Hyper Motivated to Succeed

April 13, 2010 Douglas Cootey

If you start to notice that you're doing something wrong with your life, but you don't have a clear idea how to fix it, discouragement can usually settle in. Unless you work in Hollywood. Then you can market your dysfunction for a life on Easy Street. That's what I found happened to me seventeen years ago. Not the Hollywood bit. I refer to knowing something was wrong, but not knowing how to fix it. Although I do sort of market my dysfunction on the web, too, I'd hardly call my current life Easy Street. It's more like Detour Blvd. with lots of bills and no discretionary income.

But I digress.

Have you ever met somebody who was trying to master two completely different art styles simultaneously? Or a person that was learning desktop publishing on the Mac, C+ programming on the PC, and desktop videography on the Amiga all at the same time? How about a person doing all of the above? Would you be surprised that person was also enrolled in college, yet was failing his classes? This wasn't a case of simply having a full plate as much as it was carrying around a chuck wagon on one's head. Yet, there I was trying to do it all.

Pick one project to be the main one

Years later, I found myself again with a chuck wagon on my head. I was learning the recorder, the panpipes, the ocarina, the high and low pennywhistle, the melodica, and both the diatonic and chromatic harmonica. I was having a ball, but I wasn't very good on any of them. I found a jazz harp player who was giving lessons, and took them for a while, but found I didn't practice as much as I should have. He grew frustrated with me (and my constant tardiness) and dropped me as a student. It was a blow to the ego.

Then I had an epiphany. What if I didn't split all my time on so many instruments and instead focused on only one of them? After the initial panic subsided, I began to mull the idea over. How could I do it without boredom settling in and inspiring me to pick up the glockenspiel?

I decided to focus on the pennywhistle and allow myself to play only the ocarina and low D pennywhistle as distractions. Every day, I would practice for 30 minutes on the main instrument, and only play 10 minutes for the side two. Over a period of several weeks, I soon noticed a few things. First, on days I only had time for one instrument, the main one was played. Second, my skill on the main instrument increased exponentially. And third, I found myself able to dispense with the distractions altogether and play only the main instrument.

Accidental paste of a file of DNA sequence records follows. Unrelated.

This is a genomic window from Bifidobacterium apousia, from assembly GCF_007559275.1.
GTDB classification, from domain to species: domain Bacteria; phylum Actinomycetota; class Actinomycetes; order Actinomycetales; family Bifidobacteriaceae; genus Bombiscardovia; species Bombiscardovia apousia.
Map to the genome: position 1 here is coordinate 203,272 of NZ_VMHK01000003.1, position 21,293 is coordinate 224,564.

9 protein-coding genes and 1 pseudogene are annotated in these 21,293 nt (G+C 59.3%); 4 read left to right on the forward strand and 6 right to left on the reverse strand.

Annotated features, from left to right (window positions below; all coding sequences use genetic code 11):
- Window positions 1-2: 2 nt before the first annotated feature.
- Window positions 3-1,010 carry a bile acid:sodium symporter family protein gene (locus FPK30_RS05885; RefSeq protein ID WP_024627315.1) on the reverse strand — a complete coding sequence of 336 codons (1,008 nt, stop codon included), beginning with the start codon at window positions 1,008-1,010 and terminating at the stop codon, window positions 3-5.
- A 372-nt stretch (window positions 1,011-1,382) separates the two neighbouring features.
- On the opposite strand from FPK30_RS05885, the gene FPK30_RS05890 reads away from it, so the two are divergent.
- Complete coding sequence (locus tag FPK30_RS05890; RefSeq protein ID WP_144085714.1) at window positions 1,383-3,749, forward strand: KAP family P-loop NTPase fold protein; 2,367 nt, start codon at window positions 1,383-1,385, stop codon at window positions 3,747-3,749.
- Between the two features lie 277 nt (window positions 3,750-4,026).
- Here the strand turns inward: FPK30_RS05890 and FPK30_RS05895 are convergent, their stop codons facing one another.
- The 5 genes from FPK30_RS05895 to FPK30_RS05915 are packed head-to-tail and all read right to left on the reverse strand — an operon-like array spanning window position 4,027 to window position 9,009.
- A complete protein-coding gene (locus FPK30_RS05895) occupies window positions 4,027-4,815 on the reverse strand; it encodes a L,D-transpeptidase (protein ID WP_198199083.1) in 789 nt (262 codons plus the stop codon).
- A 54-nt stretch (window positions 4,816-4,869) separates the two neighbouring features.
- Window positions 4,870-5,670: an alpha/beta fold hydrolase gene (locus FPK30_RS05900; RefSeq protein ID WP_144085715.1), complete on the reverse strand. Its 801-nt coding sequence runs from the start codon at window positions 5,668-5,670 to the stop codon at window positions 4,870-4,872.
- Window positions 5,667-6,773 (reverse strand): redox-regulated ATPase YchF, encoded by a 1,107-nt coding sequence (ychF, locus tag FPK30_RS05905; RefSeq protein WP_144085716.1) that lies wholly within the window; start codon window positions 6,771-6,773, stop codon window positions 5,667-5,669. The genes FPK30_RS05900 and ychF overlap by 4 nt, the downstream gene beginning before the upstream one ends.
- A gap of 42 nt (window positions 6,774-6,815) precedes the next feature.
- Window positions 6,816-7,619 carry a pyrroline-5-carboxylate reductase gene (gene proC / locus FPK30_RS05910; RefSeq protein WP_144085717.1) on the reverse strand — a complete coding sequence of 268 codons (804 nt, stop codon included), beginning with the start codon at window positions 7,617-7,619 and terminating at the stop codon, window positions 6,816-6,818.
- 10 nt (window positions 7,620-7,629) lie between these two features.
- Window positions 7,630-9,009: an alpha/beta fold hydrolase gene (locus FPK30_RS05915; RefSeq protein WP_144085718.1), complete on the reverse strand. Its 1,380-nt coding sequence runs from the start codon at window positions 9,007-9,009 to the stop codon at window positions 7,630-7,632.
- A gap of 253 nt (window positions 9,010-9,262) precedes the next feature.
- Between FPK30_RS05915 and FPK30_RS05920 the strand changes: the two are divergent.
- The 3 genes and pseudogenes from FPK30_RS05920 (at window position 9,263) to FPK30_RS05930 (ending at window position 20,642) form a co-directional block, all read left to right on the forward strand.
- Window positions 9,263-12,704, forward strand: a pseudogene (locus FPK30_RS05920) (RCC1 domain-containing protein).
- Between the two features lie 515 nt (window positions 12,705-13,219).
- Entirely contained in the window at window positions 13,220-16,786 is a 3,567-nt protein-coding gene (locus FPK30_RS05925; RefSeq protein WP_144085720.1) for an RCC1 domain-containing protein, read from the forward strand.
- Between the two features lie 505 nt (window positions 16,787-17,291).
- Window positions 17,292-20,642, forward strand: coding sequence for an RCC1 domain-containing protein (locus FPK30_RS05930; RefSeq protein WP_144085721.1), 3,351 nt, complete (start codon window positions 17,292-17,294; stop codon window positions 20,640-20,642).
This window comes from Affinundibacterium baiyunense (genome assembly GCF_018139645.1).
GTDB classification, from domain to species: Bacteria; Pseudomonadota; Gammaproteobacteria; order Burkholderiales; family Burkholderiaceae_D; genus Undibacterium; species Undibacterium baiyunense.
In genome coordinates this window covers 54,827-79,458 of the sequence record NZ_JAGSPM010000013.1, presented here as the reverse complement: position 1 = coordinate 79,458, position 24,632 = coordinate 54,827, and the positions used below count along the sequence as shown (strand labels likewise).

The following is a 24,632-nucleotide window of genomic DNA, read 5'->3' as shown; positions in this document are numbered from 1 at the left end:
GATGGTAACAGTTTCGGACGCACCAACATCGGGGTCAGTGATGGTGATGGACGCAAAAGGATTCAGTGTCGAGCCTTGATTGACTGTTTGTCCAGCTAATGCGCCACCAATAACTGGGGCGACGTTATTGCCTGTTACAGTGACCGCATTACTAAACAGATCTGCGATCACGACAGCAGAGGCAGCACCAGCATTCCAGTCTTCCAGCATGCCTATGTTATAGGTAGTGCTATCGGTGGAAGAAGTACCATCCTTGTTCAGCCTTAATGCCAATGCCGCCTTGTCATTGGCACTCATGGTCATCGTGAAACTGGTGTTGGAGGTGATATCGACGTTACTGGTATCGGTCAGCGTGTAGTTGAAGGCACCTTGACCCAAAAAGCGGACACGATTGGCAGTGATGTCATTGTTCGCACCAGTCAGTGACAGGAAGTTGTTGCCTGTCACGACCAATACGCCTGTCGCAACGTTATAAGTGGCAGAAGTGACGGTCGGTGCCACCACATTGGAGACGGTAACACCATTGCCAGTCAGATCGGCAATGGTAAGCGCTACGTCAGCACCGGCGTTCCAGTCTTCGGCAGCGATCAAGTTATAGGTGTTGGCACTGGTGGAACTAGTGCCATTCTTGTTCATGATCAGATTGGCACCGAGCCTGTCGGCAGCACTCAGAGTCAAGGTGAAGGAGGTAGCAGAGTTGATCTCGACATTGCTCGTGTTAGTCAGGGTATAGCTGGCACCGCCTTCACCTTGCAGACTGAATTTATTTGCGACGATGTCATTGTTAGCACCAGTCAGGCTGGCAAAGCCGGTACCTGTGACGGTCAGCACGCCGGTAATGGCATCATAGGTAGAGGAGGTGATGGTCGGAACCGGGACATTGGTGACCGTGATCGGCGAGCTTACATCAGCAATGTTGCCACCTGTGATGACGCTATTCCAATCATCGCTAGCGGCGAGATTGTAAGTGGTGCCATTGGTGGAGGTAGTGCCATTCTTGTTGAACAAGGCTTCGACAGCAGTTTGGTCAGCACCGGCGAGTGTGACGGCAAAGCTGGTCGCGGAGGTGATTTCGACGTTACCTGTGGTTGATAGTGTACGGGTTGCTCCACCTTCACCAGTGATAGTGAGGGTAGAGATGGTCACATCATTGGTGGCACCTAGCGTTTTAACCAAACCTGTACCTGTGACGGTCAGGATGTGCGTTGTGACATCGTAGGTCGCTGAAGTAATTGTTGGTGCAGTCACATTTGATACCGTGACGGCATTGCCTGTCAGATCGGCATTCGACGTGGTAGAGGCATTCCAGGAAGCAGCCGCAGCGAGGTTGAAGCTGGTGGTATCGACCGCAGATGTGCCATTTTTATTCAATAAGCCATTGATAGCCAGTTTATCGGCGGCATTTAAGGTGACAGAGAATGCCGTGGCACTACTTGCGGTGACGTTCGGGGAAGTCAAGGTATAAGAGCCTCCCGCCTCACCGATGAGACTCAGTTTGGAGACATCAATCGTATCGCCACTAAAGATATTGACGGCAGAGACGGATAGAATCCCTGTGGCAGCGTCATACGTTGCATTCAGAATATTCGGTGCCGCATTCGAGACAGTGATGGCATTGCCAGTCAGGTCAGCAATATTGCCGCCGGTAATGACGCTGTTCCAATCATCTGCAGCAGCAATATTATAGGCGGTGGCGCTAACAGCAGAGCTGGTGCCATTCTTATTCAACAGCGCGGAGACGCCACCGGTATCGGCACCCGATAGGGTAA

Do you want to know what was the catalyst? A mother at my daughter's dance class wanted me to teach her son how to play the pennywhistle. I was suddenly highly motivated to get my skills up to the level I felt comfortable charging for. If that hadn't happened, I may not have learned that I was able to focus on one thing at a time if I put my mind to it.

High Motivation: A Tool for Success

Once again high motivation proved to be instrumental in transforming my life. I've since used this technique with success in other areas. I cut through the ADHD distractions, prune them down to a few cherished activities, then go forward with hyper focus engaged, determined to see my goal to the end. Hallowell & Ratey talk about this in Answers to Distraction. "Motivation overrides ADHD." Since adults with ADHD can be so keenly excited about things, if we teach ourselves to channel this hyper focus, we can ride through the dull bits in life and reach our destinations without getting severely waylaid by distraction. Keep fun distractions on hand for those times you need a mental break, but don't let yourself lose that motivation. Just remember to focus on something you like immensely. It is your ticket to success.

APA Reference
Cootey, D. (2010, April 13). Hyper Motivated to Succeed, HealthyPlace. Retrieved on 2024, June 24 from

Author: Douglas Cootey

April, 13 2010 at 1:01 pm

Good advice. I wish I could follow it.
Left to my own devices, I prefer to drill into one thing at a time. It takes me a while to gain momentum on anything challenging, so once I have that momentum I don't want to lose it. Problem is, I have a day job, and a band, and other responsibilities. I can, say, focus more on singing than piano, but I don't want to give up the band altogether. I couldn't give up the day job even if I hated it.
What do you do when you can't pick one project to be the main one?

In reply to by Anonymous (not verified)

Douglas Cootey
April, 15 2010 at 2:16 pm

Good question. The answer is simple: I do everything and get nothing accomplished. Teaching myself how to focus on just ONE project as the main one was very difficult. Like you I need to do more than one thing. That’s why I boiled it down to the top three and then the top one. That way, I know what my main target is, but if I spend time on the others I don’t feel guilty about it.
I like drilling into one thing at a time, too, but I found that when things became boring, I’d then drill into another “one thing” at a time. Learning to focus on just one main project meant sacrificing a lot of other little ones that piqued my fancy. I hope this helped answer your question. Good luck!

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